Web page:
While I support anti-trafficking measures, I don’t think this bill goes far enough in protecting victims. Plus, it wasn’t necessary to violate everyone’s right to anonymous free speech online in order to address trafficking ads online.

This is yet another example of how feminism has been co-opting into harming women themselves. The “progressives” are anything but progressive about freedom of expression and freedom from violence.

The Senate adopted legislation on Wednesday that would allow victims of sex trafficking to seek justice against online platforms that knowingly enable it. The bill, known as “FOSTA” or the Stop Enabling Sex Traffickers Act, combined parts of “SESTA” (a similar measure in the House) and the Senate’s own

“Thorn Act.”

 It passed by an overwhelming 97–2 vote after its backers agreed to drop a controversial provision that would have overridden state laws that limit human trafficking liability for online platforms. SESTA will give states more authority to use social networks that facilitate sex trafficking.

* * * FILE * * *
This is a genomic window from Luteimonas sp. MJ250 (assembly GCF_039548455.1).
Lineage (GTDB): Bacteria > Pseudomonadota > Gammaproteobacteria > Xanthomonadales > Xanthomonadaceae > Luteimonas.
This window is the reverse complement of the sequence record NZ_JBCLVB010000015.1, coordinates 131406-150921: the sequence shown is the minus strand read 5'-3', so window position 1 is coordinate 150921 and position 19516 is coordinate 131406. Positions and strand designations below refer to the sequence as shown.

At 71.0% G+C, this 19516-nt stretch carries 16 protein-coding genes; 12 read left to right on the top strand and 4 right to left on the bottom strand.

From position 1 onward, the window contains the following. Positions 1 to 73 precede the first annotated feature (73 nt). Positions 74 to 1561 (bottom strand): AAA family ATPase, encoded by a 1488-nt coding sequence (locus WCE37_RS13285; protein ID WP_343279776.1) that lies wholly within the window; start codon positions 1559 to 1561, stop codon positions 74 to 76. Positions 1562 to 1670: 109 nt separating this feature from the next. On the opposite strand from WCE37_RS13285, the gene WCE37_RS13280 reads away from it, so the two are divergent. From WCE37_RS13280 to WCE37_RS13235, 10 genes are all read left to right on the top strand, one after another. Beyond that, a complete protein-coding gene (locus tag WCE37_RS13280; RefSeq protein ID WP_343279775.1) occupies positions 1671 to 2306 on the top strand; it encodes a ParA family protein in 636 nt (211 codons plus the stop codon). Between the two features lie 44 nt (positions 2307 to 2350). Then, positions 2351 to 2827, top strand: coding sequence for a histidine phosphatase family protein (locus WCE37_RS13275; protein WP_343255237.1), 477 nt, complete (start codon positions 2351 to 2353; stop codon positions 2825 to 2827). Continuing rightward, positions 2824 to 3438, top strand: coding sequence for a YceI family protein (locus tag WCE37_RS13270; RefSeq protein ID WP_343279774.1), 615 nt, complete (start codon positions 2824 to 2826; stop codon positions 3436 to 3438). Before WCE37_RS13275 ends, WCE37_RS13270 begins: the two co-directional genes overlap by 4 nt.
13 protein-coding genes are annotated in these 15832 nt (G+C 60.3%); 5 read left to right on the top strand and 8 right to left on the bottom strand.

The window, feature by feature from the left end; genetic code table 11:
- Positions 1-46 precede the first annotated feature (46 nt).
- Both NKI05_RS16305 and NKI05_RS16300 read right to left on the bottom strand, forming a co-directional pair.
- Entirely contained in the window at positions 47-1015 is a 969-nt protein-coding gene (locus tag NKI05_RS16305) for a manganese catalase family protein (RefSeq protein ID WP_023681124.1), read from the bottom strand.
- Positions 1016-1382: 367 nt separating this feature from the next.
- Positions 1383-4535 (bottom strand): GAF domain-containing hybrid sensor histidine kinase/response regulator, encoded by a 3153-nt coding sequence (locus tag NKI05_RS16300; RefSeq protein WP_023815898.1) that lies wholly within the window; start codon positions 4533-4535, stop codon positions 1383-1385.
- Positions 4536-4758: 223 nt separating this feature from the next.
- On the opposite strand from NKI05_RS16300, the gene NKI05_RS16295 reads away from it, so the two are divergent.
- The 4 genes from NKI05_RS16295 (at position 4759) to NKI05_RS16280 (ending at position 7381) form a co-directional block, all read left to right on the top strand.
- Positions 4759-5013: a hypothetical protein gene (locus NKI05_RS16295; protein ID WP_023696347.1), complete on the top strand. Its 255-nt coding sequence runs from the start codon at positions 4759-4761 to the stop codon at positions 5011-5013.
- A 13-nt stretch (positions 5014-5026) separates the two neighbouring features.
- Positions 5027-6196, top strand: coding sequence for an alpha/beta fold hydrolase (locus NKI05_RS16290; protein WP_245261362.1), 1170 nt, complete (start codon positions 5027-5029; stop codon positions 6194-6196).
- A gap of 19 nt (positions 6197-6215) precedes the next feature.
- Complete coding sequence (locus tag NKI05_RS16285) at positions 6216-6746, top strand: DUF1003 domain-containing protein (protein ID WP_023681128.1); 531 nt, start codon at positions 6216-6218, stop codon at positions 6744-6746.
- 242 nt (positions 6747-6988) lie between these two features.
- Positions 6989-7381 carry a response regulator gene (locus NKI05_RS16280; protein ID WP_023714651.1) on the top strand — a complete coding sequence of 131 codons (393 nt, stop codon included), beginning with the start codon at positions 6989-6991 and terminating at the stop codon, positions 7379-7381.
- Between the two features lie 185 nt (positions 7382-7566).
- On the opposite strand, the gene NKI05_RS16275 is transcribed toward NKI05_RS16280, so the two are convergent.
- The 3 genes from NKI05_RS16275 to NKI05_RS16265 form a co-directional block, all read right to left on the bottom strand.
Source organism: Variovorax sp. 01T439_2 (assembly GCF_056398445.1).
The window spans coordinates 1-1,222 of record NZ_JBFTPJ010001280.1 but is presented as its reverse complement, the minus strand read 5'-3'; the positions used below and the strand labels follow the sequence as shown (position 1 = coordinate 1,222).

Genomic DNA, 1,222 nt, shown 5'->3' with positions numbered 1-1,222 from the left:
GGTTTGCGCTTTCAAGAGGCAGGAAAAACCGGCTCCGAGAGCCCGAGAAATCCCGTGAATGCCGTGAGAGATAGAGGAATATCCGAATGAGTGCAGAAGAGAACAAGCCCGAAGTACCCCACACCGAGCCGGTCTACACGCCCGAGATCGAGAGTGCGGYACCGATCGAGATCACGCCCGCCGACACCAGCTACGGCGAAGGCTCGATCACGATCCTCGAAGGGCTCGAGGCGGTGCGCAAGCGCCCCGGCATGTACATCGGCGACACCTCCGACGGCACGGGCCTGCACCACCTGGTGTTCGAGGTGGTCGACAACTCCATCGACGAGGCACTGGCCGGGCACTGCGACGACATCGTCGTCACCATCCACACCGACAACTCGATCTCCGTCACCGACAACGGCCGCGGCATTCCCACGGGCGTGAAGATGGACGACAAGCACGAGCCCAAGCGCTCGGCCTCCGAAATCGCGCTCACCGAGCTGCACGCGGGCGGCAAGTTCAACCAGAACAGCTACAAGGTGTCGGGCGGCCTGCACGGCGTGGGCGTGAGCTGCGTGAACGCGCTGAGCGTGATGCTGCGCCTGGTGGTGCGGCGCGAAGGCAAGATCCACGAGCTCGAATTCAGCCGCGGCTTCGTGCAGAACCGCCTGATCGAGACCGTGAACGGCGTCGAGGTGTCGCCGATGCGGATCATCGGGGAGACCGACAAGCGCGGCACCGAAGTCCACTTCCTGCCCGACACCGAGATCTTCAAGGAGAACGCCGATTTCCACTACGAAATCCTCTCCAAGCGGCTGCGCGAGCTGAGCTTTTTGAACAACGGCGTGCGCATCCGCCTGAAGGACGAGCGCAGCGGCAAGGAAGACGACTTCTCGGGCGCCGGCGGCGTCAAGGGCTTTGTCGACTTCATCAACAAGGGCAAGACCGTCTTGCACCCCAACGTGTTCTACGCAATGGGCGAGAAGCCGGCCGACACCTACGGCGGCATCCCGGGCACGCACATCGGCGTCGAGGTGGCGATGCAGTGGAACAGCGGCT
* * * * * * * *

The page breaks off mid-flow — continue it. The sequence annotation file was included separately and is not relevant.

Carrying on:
With backing from 97 senators, the bill now heads to the White House after passing through Senate on Wednesday evening. The legislation must be signed by President Donald Trump to go into effect.

The House of Representatives has passed a new anti-trafficking measure by 368-25 votes. It is also as FOSTA (the Allow States and Victims to Fight Online Sex Trafficking Act) that will empower federal prosecutors and give sex trafficking survivors the right to take legal action against website owners who knowingly advertise people for commercial gain. As part of the effort, lawmakers have dropped consideration of another piece of draft legislation called the Stop Enabling Sex Traffickers Act, which had united tech firms like Google in opposition because it would strip away a legal immunity they have if sued for their users’ actions.